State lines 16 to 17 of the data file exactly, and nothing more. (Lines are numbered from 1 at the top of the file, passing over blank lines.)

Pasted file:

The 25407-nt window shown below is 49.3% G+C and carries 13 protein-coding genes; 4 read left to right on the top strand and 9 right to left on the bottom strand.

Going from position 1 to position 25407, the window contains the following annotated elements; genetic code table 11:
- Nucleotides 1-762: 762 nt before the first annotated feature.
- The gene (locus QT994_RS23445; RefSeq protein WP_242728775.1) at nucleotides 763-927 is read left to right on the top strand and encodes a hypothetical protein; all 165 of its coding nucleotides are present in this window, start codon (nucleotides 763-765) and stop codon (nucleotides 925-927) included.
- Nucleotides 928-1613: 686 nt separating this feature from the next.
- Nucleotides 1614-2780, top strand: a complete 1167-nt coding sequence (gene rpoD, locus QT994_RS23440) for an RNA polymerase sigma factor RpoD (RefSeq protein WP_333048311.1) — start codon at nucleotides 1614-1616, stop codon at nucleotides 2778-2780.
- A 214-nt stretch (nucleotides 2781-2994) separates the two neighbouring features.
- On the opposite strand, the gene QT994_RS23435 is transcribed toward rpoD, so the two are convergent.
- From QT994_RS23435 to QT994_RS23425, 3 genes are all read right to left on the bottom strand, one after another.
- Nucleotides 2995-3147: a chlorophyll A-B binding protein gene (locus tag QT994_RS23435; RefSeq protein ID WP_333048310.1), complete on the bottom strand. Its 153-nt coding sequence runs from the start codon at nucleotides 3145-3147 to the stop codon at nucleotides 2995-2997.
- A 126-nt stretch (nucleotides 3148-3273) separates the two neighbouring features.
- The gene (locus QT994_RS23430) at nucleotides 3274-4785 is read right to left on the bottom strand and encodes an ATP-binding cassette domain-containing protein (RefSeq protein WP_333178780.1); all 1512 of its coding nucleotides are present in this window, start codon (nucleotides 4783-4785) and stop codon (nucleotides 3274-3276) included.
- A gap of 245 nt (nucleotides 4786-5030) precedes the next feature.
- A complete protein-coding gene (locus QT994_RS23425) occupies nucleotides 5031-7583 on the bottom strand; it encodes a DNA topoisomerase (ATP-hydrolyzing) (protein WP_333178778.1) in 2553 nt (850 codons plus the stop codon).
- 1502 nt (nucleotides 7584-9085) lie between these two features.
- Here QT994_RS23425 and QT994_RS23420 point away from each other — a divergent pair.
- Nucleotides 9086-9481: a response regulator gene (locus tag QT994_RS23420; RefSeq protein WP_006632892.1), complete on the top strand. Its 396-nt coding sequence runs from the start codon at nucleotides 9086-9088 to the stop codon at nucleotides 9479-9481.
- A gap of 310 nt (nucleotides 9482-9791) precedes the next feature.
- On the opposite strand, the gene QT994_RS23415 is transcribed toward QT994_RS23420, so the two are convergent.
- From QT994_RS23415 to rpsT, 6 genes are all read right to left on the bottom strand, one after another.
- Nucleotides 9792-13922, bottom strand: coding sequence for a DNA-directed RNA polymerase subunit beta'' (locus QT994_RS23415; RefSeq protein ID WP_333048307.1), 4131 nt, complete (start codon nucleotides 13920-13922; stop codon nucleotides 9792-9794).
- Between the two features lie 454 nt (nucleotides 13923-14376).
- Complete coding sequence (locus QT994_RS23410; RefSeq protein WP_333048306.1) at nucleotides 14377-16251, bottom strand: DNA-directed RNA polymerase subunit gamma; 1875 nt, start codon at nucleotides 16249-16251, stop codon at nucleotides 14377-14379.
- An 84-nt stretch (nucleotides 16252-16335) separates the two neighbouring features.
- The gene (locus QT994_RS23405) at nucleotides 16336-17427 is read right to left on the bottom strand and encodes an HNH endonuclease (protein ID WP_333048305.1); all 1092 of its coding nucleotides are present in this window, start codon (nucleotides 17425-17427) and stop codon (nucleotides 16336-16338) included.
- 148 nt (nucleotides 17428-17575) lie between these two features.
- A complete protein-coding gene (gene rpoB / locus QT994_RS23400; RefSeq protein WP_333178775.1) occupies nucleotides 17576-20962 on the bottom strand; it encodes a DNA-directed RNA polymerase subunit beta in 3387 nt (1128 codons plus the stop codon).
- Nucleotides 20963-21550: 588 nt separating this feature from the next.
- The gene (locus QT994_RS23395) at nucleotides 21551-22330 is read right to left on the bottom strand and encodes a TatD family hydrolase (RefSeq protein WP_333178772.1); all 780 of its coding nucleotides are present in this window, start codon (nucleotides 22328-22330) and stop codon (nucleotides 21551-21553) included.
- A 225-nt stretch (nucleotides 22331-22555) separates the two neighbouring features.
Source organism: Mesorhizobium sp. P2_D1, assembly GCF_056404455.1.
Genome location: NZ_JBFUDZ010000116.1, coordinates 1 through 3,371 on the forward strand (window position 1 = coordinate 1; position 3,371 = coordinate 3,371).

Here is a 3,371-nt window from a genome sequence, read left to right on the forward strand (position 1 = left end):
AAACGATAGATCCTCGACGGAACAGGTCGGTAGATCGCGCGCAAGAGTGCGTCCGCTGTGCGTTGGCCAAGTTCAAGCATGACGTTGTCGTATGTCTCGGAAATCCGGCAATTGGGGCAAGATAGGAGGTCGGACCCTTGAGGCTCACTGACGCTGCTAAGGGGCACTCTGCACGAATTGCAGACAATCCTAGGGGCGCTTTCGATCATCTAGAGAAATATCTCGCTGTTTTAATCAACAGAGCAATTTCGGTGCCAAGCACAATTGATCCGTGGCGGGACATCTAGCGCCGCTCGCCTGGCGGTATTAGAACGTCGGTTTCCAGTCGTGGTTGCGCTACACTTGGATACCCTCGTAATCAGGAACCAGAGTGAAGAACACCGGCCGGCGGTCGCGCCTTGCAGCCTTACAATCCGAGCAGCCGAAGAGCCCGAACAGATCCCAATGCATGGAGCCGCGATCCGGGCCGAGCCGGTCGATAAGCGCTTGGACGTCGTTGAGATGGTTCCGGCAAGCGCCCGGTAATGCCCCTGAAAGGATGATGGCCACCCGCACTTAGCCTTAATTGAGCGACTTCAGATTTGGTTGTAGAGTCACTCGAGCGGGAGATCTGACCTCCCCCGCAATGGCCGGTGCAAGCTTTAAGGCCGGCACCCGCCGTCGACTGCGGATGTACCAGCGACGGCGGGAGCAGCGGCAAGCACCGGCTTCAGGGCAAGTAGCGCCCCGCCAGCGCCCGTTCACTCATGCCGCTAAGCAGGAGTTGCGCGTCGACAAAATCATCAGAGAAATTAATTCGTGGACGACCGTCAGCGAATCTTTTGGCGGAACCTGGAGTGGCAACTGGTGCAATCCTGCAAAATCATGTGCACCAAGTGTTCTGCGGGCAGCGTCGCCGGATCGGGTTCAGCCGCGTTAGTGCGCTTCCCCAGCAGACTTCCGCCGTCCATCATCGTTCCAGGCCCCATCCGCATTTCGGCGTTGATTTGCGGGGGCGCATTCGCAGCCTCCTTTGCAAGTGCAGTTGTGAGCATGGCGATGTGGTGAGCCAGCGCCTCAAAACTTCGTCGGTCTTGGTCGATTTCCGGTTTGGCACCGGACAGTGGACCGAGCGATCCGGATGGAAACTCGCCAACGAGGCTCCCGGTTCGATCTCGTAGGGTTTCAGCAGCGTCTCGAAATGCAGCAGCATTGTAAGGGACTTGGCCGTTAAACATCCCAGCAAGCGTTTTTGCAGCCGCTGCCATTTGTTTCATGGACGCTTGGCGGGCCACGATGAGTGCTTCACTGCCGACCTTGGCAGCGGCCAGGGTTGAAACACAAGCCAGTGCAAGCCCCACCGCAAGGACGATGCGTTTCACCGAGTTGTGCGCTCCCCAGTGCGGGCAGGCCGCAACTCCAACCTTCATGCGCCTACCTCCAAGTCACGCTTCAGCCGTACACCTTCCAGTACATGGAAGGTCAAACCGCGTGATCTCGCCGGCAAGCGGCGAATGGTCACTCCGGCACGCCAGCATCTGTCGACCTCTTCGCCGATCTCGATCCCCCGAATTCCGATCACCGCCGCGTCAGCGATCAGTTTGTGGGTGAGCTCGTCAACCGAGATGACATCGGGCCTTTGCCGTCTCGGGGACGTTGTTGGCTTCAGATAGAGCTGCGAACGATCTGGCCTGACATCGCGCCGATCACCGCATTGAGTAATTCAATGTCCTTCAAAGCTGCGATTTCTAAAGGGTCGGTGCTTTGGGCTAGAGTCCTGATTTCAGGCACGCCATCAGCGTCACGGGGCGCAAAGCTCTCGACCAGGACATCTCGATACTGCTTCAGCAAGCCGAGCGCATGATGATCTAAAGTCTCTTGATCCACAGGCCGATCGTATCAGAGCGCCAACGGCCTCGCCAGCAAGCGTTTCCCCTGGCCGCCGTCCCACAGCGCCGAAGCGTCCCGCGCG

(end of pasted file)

- Here QT994_RS23425 and QT994_RS23420 point away from each other — a divergent pair.
- Nucleotides 9086-9481: a response regulator gene (locus tag QT994_RS23420; RefSeq protein WP_006632892.1), complete on the top strand. Its 396-nt coding sequence runs from the start codon at nucleotides 9086-9088 to the stop codon at nucleotides 9479-9481.